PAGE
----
Thursday, December 21, 2017
#355 / The Strange Wisdom Of The Third Person
Ben Dolnick asks a question: "Is Donald Trump inadvertently displaying signs of enlightenment?" Dolnick answers his own question, too: "Ben highly doubts it."
This internal rumination about the enlightenment (or not) of our current president is found in a column that was published in The New York Times. Online, the column is titled, "Donald Trump, Accidental Buddhist." In the hard copy edition of The Times, Dolnick's column bore the same title as this blog posting, "The Strange Wisdom of the Third Person."
I enjoyed Dolnick's speculative venture into literary analysis, suggesting that speaking about oneself in the third person may be a reflection of the type of "non-attachment" that Buddhism suggests we all should strive for.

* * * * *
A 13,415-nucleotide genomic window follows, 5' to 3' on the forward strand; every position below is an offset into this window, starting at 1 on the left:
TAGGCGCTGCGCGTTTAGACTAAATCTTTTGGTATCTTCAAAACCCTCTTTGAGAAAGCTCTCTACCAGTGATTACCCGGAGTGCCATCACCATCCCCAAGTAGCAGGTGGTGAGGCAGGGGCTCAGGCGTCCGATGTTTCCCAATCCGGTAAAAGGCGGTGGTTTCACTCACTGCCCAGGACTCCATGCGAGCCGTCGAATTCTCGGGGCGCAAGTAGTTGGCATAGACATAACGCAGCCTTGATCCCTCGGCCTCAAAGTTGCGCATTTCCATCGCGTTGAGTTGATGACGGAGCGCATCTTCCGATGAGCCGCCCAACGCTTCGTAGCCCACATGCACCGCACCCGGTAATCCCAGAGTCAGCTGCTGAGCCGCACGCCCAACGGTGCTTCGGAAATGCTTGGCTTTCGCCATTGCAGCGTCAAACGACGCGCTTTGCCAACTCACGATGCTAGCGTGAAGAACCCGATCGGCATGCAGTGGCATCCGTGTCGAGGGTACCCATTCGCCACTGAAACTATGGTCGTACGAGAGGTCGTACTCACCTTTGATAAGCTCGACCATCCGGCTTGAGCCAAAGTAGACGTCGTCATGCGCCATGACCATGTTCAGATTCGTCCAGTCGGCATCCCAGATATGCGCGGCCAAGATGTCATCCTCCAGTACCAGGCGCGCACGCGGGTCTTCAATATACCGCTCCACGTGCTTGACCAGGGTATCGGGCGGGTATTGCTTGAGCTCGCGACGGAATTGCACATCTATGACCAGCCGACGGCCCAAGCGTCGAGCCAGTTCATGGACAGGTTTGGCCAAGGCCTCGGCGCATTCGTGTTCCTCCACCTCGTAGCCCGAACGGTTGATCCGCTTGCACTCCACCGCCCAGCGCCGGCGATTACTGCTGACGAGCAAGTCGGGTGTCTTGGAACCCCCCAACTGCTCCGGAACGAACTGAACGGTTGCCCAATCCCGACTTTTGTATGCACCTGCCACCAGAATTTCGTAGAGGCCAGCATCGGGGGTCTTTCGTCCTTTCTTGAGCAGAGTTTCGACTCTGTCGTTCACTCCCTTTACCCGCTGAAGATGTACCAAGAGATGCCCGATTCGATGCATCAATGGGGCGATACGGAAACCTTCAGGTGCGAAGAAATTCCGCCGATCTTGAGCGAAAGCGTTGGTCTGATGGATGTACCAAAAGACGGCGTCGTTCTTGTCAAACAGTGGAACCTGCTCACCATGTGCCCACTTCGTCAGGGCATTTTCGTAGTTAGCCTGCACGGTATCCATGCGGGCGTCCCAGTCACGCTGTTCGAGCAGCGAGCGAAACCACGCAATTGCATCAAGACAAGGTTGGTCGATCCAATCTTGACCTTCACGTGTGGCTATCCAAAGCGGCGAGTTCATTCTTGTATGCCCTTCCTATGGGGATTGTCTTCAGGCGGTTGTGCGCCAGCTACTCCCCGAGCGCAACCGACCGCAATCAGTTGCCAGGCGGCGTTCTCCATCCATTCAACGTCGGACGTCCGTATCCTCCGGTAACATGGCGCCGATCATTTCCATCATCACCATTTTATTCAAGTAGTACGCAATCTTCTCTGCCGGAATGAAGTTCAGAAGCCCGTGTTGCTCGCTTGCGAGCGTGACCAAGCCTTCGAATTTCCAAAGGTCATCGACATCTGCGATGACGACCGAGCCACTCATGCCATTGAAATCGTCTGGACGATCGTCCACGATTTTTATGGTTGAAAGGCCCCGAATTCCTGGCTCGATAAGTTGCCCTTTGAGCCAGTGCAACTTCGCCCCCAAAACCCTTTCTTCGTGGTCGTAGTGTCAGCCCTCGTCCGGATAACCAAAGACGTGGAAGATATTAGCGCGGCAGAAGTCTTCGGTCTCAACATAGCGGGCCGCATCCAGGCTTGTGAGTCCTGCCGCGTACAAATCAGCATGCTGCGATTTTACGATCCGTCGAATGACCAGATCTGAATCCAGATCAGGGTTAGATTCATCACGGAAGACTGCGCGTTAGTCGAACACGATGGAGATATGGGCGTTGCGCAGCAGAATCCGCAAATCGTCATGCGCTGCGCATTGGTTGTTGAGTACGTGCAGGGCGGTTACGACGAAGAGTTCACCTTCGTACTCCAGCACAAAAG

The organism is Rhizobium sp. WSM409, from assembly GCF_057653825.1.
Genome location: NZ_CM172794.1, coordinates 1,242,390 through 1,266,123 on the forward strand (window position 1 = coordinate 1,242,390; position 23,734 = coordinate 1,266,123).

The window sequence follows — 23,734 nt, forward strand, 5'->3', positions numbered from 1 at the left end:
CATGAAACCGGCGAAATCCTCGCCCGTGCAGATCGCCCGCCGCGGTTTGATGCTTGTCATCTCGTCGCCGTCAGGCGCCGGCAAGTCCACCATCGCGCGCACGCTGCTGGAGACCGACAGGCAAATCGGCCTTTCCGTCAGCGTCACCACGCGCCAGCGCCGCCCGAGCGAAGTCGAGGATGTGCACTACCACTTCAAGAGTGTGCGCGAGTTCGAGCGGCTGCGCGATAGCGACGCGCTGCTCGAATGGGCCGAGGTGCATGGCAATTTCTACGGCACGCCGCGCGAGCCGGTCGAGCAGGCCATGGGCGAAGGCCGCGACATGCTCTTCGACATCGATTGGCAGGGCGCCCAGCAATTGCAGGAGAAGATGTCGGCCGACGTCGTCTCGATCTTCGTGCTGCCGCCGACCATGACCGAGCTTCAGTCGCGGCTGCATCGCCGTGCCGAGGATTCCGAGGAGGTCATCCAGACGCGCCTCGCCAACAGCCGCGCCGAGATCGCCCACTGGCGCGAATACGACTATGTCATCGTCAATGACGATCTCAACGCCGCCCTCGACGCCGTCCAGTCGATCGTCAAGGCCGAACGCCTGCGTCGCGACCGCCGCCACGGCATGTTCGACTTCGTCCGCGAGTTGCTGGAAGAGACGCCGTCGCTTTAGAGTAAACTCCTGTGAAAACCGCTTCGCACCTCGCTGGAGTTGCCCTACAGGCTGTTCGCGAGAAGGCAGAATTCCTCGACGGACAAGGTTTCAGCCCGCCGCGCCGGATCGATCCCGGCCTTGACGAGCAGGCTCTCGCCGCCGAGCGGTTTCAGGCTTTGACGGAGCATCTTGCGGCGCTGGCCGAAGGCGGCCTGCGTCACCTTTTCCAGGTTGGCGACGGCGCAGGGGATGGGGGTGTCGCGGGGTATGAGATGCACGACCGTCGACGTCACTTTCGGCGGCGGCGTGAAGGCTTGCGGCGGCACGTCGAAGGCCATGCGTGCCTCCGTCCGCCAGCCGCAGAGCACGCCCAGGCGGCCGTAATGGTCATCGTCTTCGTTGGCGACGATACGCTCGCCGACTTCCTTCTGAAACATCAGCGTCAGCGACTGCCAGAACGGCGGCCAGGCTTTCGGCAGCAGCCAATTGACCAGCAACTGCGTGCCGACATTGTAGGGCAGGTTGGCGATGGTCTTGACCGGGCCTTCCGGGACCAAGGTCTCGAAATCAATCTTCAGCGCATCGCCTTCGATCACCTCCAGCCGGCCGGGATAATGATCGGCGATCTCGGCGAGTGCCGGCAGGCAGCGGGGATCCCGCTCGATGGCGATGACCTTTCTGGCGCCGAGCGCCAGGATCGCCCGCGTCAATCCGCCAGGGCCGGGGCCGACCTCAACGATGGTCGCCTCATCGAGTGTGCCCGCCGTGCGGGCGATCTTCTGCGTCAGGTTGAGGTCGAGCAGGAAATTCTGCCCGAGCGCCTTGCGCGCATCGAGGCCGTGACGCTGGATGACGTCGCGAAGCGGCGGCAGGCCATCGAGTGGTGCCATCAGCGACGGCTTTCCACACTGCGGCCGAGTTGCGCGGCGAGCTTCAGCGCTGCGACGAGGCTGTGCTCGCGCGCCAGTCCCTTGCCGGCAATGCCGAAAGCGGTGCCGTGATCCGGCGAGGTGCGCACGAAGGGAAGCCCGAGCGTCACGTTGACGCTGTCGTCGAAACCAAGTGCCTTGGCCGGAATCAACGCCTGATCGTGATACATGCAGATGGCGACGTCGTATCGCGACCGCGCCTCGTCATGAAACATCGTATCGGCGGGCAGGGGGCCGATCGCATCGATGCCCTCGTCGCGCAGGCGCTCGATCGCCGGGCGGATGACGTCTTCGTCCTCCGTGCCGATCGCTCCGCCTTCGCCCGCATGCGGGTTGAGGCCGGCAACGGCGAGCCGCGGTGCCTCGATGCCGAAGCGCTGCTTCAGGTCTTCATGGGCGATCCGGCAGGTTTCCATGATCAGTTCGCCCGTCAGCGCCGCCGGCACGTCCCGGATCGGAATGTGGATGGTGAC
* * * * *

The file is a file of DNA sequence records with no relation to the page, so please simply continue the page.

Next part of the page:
This is, actually, a philosophical point worth considering. "Non-attachment," in my opinion, is a very good thing. If we can nudge ourselves into non-attachment by the language we use, we might want to try that third person formula.
In the case of Mr. Trump, however, I'm pretty sure that Dolnick is right. Our current president's habit of speaking about himself in the third person doesn't evidence "enlightenment." All it represents is his well-documented narcissism, pushed to its literary limits.